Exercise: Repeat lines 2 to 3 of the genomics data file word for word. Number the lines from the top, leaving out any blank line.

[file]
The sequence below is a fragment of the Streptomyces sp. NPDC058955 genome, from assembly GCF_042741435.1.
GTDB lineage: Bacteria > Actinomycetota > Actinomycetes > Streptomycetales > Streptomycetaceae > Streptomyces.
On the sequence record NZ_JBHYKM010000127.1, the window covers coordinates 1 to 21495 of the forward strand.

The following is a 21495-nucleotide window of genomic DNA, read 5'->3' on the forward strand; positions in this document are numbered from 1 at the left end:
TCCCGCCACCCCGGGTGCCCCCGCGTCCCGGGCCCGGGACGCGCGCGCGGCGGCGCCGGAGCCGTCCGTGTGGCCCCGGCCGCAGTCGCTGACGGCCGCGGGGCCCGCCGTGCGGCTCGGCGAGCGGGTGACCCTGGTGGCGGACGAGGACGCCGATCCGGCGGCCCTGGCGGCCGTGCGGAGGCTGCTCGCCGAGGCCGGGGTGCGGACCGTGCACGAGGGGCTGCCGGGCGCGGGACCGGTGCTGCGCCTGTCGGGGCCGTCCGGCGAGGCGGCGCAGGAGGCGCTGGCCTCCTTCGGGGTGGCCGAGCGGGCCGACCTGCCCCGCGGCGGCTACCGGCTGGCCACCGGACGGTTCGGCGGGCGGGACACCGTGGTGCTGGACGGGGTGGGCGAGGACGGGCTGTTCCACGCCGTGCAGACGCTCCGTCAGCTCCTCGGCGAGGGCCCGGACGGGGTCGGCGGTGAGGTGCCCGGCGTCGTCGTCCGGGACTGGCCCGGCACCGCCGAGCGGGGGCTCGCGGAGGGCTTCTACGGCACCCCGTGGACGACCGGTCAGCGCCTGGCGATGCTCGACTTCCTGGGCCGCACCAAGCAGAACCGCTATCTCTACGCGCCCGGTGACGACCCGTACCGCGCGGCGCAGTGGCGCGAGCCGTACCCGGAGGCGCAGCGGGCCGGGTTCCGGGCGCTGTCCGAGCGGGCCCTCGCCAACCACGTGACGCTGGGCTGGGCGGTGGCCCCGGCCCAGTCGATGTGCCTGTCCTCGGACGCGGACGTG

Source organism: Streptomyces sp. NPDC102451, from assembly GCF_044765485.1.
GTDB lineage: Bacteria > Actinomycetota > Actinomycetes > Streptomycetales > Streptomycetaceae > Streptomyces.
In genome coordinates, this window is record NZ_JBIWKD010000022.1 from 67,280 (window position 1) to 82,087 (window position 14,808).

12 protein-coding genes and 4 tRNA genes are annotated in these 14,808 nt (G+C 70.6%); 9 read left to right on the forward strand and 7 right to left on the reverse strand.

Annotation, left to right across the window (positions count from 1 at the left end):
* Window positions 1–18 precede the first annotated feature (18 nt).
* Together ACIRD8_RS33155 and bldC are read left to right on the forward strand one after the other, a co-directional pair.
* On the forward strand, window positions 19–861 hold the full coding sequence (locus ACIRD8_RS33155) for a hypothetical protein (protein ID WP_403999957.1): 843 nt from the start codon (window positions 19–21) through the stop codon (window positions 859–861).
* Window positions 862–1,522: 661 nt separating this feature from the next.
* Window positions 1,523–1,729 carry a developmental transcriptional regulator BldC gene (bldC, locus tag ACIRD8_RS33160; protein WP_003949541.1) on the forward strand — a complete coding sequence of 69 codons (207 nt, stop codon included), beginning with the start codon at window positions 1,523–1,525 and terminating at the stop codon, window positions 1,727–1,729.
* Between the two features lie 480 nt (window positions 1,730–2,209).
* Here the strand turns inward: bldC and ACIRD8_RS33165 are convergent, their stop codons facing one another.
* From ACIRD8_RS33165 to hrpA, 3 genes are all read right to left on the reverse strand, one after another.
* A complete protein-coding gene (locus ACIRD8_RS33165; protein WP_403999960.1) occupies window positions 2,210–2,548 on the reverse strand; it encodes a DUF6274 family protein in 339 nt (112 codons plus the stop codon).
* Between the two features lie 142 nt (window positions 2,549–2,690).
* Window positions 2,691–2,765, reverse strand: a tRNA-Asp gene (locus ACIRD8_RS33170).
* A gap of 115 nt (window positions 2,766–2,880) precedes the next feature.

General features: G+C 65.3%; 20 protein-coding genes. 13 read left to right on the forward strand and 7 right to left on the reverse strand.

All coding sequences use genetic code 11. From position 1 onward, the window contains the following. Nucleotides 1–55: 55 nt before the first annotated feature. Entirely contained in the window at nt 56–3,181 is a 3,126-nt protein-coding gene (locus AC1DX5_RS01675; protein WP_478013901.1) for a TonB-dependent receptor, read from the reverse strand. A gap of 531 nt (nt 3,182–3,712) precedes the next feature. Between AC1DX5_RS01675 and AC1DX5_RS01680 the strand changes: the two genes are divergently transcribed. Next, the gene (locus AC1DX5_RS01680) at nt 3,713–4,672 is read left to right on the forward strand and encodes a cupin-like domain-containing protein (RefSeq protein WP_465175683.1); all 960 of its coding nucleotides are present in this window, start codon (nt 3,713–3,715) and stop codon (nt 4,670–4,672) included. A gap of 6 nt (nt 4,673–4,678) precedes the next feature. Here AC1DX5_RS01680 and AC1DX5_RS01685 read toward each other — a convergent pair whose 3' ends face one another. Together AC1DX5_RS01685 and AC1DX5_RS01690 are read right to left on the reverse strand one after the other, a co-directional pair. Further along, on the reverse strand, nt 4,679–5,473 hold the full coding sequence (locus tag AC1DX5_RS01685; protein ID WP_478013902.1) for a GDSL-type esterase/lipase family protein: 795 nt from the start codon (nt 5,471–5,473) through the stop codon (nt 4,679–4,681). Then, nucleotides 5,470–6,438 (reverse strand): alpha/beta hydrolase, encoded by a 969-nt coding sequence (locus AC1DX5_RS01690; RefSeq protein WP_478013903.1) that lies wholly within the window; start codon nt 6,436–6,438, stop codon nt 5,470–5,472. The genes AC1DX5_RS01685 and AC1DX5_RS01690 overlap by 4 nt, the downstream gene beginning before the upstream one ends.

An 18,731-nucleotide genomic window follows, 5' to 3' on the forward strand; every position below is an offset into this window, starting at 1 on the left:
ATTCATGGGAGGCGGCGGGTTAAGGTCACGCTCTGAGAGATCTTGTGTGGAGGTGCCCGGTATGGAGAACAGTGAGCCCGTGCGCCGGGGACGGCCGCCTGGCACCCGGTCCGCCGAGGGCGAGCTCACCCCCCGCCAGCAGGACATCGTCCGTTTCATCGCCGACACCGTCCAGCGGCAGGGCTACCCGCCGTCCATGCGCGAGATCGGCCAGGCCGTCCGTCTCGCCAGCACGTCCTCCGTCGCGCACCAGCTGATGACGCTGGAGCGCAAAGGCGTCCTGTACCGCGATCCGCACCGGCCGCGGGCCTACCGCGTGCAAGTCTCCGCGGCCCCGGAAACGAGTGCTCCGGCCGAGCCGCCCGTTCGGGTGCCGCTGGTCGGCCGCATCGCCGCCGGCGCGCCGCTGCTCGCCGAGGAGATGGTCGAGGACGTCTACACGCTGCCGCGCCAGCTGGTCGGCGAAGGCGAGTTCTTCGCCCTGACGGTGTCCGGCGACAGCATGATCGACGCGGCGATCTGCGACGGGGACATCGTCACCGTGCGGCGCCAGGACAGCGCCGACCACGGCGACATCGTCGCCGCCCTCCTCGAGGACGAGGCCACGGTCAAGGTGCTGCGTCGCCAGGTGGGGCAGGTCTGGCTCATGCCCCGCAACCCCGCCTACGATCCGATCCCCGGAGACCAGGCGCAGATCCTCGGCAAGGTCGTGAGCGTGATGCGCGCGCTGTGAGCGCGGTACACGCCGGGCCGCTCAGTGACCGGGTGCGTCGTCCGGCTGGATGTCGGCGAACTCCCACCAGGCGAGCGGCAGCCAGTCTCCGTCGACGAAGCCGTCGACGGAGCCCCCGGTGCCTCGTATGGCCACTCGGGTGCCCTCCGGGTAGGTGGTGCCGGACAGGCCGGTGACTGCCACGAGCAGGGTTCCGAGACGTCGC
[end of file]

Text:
GTDB lineage: Bacteria > Actinomycetota > Actinomycetes > Streptomycetales > Streptomycetaceae > Streptomyces.
On the sequence record NZ_JBHYKM010000127.1, the window covers coordinates 1 to 21495 of the forward strand.